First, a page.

Fighter Procurement News- India, Netherlands

India’s much-heralded purchase of the Dassault Rafale fighter, critical for closing a yawning gap in India’s force structure left by the retirement of MiG-21s and other older aircraft, is moving forward at a snail’s pace, as India contemplates an expensive integration of Russian missiles for the platform. Never mind that India has a large enough air force to comfortably use two sets of ordinance (as they already do with their Mirage fleet), or that having two ordinance sets provides a nice insurance against flaws in any one system, integration of new weapons and the consequent delay in procuring the fighters could well cost more than maintaining two sets of ordinance.

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The Dutch government, in a stroke of illogic that beggars belief, has decided to purchase only 37 F-35A Joint Strike Fighters over the next five years, while selling their new naval support ships. The expensive F-35 was always going to cripple Dutch force structure and defence procurement, but it seems the government is trying to mitigate the damage by purchasing a force so small as to be useless for anything beyond domestic air defence, a role for which the F-35 is hardly the optimal aircraft. There is a word that a government wanting to preserve capabilities while cutting costs should be strongly urged to consider: Gripen.

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Speaking of which, an interesting piece on the possibilities of the Gripen for Canada can be found here, and a more formal one from the Ottawa Citizen here. The Gripen in its new NG version is a real balm to the ills of modern fighters. It is not only reasonably priced, but has a low cost of ownership, a complete array of integrated weapons (a big problem with other platforms including Eurofighter and F-35), high speed (unlike the Super Hornet and the F-35), great manoeuvrability (the F-35’s dogfighting ability has frequently been questioned), up-to-date electronics… It is neither a demigod of aerial combat like the Eurofighter nor a full stealth aircraft like the F-35, but neither is it far behind in those areas, and if the RCAF can buy two Gripens to an F-35 with a guarantee that maintenance costs won’t leach money from other important capital programs (of which the RCAF has several), it would be more than worth it.

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In other news, the crisis in Syria has seen a prolonged congregation of Russian, American and NATO ships in the Eastern end of the Mediterranean. A map of the ships from earlier this month.

Tank Biathlon, Typhoon, and the Vicissitudes of DIY Procurement

India’s first indigenous nuclear submarine, the Arihant, launched in 2009, has brought its reactor online and is to start sea trials. It may seem a long time to wait, but such is the way of India’s defence programs. Arihant itself is likely to be a stepping stone to more advanced designs. It is designed with strategic functions in mind, with twelve intermediate range ballistic missile tubes. The K4 SLBM is slated for testing. While they wait, India is reportedly negotiating to lease a second Russian Akula II class attack submarine.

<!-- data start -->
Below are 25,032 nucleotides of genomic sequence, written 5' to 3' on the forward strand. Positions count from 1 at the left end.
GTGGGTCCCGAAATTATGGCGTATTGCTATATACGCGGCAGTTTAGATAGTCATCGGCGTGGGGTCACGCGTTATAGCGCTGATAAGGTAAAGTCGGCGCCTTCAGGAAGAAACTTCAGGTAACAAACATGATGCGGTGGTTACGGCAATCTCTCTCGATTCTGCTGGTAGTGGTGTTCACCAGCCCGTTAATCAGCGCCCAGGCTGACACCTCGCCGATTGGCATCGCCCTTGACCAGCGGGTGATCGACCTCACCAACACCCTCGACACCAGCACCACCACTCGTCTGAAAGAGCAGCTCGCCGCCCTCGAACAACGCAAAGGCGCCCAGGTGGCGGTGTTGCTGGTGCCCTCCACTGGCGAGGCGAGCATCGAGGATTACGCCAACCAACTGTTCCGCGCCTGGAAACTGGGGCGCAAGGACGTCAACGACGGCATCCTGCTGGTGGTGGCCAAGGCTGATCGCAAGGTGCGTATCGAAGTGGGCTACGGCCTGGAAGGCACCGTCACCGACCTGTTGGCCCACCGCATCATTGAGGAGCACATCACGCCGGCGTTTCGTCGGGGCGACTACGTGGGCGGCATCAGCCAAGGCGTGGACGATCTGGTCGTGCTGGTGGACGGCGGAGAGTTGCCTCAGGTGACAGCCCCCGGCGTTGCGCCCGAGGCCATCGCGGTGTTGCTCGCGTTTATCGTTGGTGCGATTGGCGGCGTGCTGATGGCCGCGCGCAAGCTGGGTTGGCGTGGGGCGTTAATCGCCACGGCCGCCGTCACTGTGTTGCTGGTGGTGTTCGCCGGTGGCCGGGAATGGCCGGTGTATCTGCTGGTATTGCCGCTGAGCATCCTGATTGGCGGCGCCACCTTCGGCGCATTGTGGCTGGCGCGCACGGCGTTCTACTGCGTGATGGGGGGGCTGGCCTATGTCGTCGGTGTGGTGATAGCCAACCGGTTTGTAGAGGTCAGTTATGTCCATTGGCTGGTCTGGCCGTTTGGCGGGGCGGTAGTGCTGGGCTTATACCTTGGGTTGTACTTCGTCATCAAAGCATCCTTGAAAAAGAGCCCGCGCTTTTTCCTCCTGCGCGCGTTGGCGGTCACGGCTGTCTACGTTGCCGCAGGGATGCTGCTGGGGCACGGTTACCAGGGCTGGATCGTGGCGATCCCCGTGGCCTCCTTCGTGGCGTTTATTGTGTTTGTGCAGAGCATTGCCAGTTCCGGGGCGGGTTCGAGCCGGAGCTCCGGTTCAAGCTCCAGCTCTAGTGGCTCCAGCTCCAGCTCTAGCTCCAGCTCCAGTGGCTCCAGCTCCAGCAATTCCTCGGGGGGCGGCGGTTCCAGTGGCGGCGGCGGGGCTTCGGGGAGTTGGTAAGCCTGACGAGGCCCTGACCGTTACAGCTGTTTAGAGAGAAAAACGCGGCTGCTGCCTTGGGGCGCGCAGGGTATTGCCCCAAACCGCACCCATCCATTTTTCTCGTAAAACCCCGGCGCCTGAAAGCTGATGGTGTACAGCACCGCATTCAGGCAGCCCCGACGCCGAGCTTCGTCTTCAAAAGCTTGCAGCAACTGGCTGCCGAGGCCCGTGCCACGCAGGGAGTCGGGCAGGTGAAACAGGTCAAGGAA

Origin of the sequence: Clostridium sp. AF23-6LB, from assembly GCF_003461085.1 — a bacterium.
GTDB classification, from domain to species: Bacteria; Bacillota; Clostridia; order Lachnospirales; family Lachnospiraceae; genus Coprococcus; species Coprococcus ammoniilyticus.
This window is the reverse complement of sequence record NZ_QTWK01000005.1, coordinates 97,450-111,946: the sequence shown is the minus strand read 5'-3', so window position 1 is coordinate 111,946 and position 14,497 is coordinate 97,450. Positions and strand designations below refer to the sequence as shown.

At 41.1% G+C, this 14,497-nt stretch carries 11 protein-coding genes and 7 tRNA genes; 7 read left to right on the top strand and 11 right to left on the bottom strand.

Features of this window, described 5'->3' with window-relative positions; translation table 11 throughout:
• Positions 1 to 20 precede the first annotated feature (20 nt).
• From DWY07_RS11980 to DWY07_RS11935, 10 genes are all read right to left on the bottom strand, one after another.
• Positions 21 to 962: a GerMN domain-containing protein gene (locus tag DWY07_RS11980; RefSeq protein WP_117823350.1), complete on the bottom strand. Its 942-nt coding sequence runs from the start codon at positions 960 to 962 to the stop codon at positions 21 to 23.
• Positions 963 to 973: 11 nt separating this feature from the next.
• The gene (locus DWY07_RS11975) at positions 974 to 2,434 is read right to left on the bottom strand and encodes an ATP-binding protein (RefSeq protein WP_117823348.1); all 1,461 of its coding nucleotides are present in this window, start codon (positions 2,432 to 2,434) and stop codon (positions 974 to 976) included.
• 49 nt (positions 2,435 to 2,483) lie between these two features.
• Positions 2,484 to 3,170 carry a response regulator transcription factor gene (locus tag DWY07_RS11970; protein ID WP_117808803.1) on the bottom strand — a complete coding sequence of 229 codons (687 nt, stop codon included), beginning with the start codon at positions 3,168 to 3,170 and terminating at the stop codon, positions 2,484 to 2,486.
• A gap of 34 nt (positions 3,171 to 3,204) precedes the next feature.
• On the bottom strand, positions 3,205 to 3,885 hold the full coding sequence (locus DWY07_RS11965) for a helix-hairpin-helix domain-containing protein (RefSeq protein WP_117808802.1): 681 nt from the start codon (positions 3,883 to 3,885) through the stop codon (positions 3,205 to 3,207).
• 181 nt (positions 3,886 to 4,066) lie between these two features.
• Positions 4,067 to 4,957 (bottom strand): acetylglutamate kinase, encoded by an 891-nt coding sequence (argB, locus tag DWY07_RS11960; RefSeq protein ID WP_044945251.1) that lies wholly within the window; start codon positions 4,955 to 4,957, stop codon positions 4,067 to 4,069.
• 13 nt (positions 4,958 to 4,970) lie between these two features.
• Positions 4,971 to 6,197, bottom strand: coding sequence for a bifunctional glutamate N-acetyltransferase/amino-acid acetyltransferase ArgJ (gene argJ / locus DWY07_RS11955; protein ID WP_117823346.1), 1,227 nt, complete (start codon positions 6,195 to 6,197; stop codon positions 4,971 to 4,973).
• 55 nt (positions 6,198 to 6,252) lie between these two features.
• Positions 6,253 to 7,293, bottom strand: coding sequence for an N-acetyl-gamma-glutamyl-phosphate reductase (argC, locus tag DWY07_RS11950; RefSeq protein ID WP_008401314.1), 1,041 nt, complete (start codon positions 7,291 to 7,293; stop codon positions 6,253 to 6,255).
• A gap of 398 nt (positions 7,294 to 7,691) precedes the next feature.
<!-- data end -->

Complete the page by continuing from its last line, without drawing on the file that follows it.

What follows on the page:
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Meanwhile, more delays are likely to hit Vikrant, India’s first indigenously-built aircraft carrier. With an estimated in-service date already pushed back by four years to 2018, navy sources now say that it will not have completed sea trials until 2020. While it is planned to launch August 12th, Vikrant as yet has none of its propulsion systems installed, and piping will be laid while the carrier is tied alongside.

Vikramaditya

Vikramaditya

These delays are partially attributed to the difficulty of procuring needed parts from abroad and the five-year delay and vast cost overruns experienced with the Vikramaditya, the rebuilt Russian carrier formerly named Admiral Gorshkov. India plans to build up to two more carriers of a larger design. All future Indian carriers will carry the MiG-29K Fulcrum, and notionally a naval variant of the HAL Tejas. The latter is a small, locally-developed fighter, which took over two decades to achieve operational capability.

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There are a number of fighter competitions coming up in the Persian Gulf. Bahrain has expressed an early preference for the Eurofighter, citing the advantages of standardising with Saudi Arabia, which is in the process of taking delivery. As further competitions develop in Kuwait, the UAE and Qatar, it will be interesting to see whether that idea gains ground. If so, it would be a major boon to a beleaguered program. Negotiations are in progress for a 60-aircraft order for the UAE, while Saudi Arabia, the ultimate splurger of the region, may buy between 48 and 72 additional aircraft.

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Russia has invented a new “sporting event”- the tank biathlon– and has got agreements from the United States, Germany, Italy and a few eastern states to send teams. While not substantively different than other standing tank competition, the East-West dynamic does add an element of interest. Oddly, the announced purpose of the games is to showcase the quality of Russian equipment against its Western equivalents, and yet the Russians are to limit themselves to Cold War vintage T-72s.

Meanwhile, Russia is set to take delivery of its first T-50 stealth fighter, which will start military flight testing before the end of the year, with operational status anticipated in 2016.